These issues can already be tricky to diagnose, but a doctor dismissing your pain, or downplaying the root cause can only delay getting you the care you need.
Every day a woman spends searching for a diagnosis is precious time that could be spent healing, and finding the root cause of her illness.
We Don’t Trust Women to Be Experts in Their Bodies
One of the earliest messages a young woman hears is that “pain is a normal part of womanhood.”
Family members, friends, and even doctors are among the first to plant the seed that dealing with more pain is normal, and that speaking out about it isn’t acceptable.
Because of this message, there is a systemic issue where patients and doctors alike have difficulty telling the difference between what’s normal–and what’s abnormal–for women’s health.
Simply put, this means we don’t trust women to be experts about their own bodies’ experiences or symptoms.
What Gaslighting Looks Like in a Doctor’s Office
Gaslighting in general can be applied to any interaction from personal to professional relationships. In your doctors’ office, you can spot gaslighting when you feel:
Trivializing – Occurs when a person belittles or disregards the other person’s feelings. For example, if you complain about painful PMS that keeps you in bed for days, and someone says, “That’s just a normal part of womanhood.”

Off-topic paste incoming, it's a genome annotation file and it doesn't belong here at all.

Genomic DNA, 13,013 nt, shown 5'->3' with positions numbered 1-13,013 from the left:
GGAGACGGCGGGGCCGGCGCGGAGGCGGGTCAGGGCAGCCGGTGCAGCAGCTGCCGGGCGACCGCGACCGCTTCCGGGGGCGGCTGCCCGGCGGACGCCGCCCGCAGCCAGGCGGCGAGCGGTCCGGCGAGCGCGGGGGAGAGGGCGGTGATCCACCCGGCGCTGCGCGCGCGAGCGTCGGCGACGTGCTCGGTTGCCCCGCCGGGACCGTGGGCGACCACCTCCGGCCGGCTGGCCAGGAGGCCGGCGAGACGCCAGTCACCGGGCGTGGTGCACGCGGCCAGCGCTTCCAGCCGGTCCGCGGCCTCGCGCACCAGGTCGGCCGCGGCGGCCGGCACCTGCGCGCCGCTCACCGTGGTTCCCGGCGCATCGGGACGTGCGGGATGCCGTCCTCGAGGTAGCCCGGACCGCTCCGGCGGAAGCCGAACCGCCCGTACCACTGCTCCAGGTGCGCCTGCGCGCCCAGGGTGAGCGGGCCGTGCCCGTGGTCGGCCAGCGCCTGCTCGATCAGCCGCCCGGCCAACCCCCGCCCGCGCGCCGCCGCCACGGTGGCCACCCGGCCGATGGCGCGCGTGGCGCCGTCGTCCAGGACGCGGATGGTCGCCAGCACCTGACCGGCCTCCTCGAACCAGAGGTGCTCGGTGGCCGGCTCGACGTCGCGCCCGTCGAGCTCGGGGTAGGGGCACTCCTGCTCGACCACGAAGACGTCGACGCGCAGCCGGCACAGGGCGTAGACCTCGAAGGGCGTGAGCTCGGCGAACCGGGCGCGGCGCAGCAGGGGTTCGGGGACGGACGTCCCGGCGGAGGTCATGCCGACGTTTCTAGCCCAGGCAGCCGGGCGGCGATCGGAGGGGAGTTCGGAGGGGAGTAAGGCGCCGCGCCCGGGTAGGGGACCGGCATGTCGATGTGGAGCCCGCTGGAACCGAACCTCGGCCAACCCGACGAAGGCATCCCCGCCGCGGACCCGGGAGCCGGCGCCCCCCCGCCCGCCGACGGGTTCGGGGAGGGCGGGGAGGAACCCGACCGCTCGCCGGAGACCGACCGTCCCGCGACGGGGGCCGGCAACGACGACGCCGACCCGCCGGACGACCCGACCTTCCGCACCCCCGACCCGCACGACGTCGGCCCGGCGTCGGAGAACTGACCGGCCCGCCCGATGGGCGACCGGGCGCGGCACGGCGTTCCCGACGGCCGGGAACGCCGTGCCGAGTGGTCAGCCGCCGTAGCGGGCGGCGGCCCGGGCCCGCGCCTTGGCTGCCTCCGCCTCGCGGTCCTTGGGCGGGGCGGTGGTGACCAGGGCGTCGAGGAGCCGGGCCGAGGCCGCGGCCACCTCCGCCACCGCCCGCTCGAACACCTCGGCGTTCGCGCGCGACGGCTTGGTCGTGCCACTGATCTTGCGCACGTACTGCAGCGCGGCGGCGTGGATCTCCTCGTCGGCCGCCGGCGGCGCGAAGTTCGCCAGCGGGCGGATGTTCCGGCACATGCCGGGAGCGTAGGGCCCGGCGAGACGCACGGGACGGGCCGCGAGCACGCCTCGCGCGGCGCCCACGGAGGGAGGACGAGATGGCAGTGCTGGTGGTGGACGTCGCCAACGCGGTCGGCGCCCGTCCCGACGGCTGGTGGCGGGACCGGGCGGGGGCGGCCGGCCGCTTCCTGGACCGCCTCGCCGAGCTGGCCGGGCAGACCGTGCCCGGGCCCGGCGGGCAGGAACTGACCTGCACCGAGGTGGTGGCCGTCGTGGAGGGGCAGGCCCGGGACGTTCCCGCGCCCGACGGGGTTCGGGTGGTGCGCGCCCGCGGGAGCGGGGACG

Stereotyping – Using stereotypes about gender, race, ethnicity, sexuality, nationality, or age to manipulate a person. “Women who go through menopause are all a little crazy,” or “all Latinas have trouble with their periods.”
Countering – This involves questioning a person’s memories or lived experience. For example, “No, this type of birth control couldn’t cause those symptoms. It must be stress.”
Additionally, if a medical provider ever dismisses your symptoms, glosses over concerns, or only urges you to seek psychiatric care for your pain–it may be time to get a second opinion.
(While stress management and psychiatric care are important for many problems, it doesn’t negate the need for proper care in other areas as well.)
If you hear any of the above phrases, or feel that your intuition is sending you signals, explore other options for an alternate physician who may better suit your needs.
How Gaslighting Harms Women’s Health
As mentioned above, gaslighting in your doctor’s office isn’t just about hurt feelings, but doctors and patients alike are expressing concern that it does real, and significant harm to patients.
Delays diagnosis. If patients don’t feel listened to or supported, they may not seek care if they think their concerns will be dismissed. This delays diagnosis and can worsen health outcomes in the long term.